In 2002 it was transformed into the Detention Centre, at which we now arrive. We park up and head to a yellow mobile, the only splash of colour in a beige and grey complex. We sign in with ID, get orange wristbands and walk to the main gates. I hear a yelp of men, it sounds like a cricket appeal. At the gate we are instructed to empty our pockets.
The guards recognise my mum. They seem amused that I’ve tagged along with her. They are less amused when I ask to take a photo of them. We have to leave everything in a locker, especially my phone, but even the chewing gum I have in my mouth has to be spat in the bin. The guards are charmless and, like all men who work in security, bored and unable to use their power for any worthwhile diversion. At least they are not G4S, I tell myself.
After clearance, a lanky guard with a stiff back and a fastidious nature opens the second gate. He walks us along a yellow painted path. He tells us not to veer from it, even though there is nowhere to go. We receive more clearance at the next gate, the entrance to the Visitors Centre.
Inside I have my wristband checked and my photo taken. The warden tells me that it’s a precaution to make sure I don’t switch with the person I’m visiting and they walk out free. Mum doesn’t need her photo taken. It’s a male-only centre.
We sit down and wait for Abdelkader to come through security on the other side of the room. The chairs are comfortable but too far apart. There is a Nescafe coffee machine and a children’s play area that echoes with movement from the day before.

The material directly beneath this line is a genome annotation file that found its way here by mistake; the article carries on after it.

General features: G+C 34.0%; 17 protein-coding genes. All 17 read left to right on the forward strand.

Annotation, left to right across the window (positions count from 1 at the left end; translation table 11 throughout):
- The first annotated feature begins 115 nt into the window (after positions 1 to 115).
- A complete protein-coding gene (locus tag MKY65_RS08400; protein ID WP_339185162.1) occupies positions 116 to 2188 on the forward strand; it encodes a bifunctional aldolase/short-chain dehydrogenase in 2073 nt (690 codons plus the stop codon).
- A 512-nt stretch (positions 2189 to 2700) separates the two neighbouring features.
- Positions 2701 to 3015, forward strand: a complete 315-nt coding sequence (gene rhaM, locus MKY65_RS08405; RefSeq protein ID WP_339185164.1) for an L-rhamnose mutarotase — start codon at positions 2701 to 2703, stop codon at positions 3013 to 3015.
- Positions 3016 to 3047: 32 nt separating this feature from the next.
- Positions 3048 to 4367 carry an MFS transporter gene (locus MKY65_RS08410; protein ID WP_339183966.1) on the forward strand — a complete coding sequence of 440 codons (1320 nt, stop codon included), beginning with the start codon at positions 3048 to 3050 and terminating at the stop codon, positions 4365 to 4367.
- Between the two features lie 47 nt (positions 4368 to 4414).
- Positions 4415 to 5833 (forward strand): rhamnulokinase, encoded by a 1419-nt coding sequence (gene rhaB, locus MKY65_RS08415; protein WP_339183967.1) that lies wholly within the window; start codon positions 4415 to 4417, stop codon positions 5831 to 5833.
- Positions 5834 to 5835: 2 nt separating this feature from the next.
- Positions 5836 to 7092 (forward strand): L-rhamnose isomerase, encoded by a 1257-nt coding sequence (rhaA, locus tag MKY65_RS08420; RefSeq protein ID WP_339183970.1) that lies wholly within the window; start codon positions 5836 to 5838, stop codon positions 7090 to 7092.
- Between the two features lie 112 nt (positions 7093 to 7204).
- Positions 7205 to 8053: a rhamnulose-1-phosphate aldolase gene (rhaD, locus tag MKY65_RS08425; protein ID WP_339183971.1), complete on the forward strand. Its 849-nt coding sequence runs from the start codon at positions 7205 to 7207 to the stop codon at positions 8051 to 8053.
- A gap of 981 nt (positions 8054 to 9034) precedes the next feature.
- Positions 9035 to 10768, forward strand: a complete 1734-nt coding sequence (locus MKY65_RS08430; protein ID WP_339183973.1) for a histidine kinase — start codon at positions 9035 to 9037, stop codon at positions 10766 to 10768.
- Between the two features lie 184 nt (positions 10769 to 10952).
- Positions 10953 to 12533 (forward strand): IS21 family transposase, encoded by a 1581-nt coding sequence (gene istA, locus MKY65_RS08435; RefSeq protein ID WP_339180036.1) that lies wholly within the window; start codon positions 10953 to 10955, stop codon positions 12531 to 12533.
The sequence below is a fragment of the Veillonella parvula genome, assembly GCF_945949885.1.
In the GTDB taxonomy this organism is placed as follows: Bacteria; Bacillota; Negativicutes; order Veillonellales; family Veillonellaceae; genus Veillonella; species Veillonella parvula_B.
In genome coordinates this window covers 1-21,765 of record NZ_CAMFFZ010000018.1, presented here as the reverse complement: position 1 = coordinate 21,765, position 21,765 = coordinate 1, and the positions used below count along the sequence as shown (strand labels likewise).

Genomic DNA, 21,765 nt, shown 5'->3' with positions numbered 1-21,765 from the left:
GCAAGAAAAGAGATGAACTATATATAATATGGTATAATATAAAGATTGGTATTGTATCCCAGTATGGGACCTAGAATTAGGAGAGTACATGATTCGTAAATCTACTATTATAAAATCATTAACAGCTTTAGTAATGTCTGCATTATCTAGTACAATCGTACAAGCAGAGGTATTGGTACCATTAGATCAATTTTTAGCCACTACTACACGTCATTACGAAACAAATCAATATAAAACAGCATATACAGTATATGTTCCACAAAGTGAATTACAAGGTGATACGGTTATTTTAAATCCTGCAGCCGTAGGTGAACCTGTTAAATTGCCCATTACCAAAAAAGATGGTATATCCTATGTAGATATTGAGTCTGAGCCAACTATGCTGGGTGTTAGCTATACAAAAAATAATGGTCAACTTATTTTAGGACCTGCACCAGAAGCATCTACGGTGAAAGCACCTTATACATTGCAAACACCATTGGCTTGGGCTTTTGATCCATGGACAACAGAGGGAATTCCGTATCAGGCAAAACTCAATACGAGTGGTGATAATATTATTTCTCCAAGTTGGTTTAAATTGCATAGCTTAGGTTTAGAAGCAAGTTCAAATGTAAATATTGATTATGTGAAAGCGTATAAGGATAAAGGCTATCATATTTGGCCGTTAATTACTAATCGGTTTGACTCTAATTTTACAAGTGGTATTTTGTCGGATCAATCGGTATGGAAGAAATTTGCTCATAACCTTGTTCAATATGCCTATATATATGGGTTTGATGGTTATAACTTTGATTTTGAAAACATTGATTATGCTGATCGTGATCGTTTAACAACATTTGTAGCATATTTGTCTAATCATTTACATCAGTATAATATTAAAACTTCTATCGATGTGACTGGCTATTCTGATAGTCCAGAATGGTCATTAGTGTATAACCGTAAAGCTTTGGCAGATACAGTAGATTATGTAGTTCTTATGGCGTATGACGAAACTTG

Detainees are scattered throughout the space with family and friends. They wear a high visibility sash to mark them out from freely moving civilians. Unsurprisingly, Mum and I are the only white guests. The racial divide between detainees and the wardens is stark, a reminder that capital flows freely around the globe but humans don’t.
Behind Mum, a youngish couple are in an embrace that I can only call desperate, despite trying to think of a different word. It is heartbreaking. They break their grasp and spend the rest of my hour there feeding each other dates and kissing, clasping, stroking faces and talking.
Other groups included a very old south Asian couple, three lads visiting their friend who spoke in recognizable Hindi and one large man with a taqiyah sat on his own waiting for someone who never arrived.
Abdelkader arrives and gives my mum a very warm handshake. He greets me equally. He is tall, bald and wears sweatpants with a faux leather jacket. His smile is infectious but I notice his teeth are too small for his mouth.